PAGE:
What’s Wrong with the 2020 Census - Why You Should Care - How to Deal with It

January 5, 2022

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This article brought to you by Applied Geographic Solutions

By now, you’ve probably heard that the 2020 Census has introduced intentional errors to deal with potential privacy issues. While this is needed, it doesn’t come without challenges. The introduced errors are more severe than anyone thought they would be, often putting all the children in a block group in one single block and putting households of people living over bodies of water. The data team at Applied Geographic Solutions has thoroughly reviewed the data and has made changes to balance the 2020 Census into a useable state.

In years past, the census has — as required by law — made substantial efforts at protecting the privacy of individuals. As the genealogy world well knows, the physical records, which have names and addresses, are sealed for decades. When the census included both the short form and the long form, the sensitive personal data found in the long form was reasonably well protected — it was based on a sample, and techniques were employed to “borrow” characteristics between similar, nearby census blocks. With the demise of the long form — replaced by the American Community Survey — the census consists of only completely enumerated geographic areas (obviously with some error). As a result, the data for small areas can be used in conjunction with other databases (mailing lists, property records, etc.) to potentially identify individuals within them.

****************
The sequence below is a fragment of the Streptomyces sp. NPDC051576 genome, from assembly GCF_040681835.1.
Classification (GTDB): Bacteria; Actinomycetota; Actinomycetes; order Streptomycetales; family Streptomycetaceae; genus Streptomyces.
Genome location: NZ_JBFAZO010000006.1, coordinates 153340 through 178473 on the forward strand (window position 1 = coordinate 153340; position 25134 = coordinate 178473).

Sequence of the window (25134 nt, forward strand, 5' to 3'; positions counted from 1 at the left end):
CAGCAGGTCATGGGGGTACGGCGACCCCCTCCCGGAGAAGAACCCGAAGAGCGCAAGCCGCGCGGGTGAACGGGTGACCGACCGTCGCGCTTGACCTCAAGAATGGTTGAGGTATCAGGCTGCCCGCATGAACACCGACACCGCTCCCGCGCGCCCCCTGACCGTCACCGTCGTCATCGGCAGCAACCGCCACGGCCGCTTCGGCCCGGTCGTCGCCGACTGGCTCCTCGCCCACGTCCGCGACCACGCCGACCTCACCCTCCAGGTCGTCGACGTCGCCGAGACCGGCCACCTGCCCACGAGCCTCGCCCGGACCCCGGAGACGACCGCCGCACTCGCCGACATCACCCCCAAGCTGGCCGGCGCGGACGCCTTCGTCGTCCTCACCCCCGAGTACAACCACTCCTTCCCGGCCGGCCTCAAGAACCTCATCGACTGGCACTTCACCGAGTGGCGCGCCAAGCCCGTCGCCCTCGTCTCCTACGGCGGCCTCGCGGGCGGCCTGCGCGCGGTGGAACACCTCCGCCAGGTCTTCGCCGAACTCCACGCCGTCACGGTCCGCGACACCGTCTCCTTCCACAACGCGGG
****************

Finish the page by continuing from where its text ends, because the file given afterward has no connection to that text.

The unpleasant conclusion is that the data has been seriously corrupted, so much so that a significant number of census block groups have statistically impossible data. These include entire blocks of children with no adults, occupied dwellings with no people living in them, family sizes well above average and people living over bodies of water.

For every identified impossibility, there lurks underneath it at least 10 improbabilities, and these are just the baseline numbers. The real meat of the 2020 census is found in the detailed tables which address key population characteristics (age, sex, race, Hispanic origin, ancestry) and household characteristics (household size and structure).  

The privacy “budget” was essentially exhausted at the block group level with the release of the general population counts, and the Census is considering releasing the detailed tables only to the Census Tract level. It is not hard to understand why. Massive reallocation was required just to release top level statistics. Imagine what will need to be done to publish a table of population by age and sex. 

From an operational standpoint, the goal of maintaining privacy while maintaining the essence of each geographic unit is an almost impossible task. The published redistricting results clearly indicate that the problem was not solved by one-at-a-time characteristic trading between nearby areas, but instead relied upon bulk operations which radically change the essential character of each geographic unit. The presence of statistical impossibilities is clear evidence of this.

To further help users understand how the privacy budget has affected small area data, we decided to deep dive into a specific area to see how it looks on the ground. We chose a block group which we know has not changed over the past 10 years, located in a well-established part of Thousand Oaks, California, where AGS’ headquarters is. This is not an “outlier,” and it is important to note that we found similar patterns in nearly all block groups nationwide.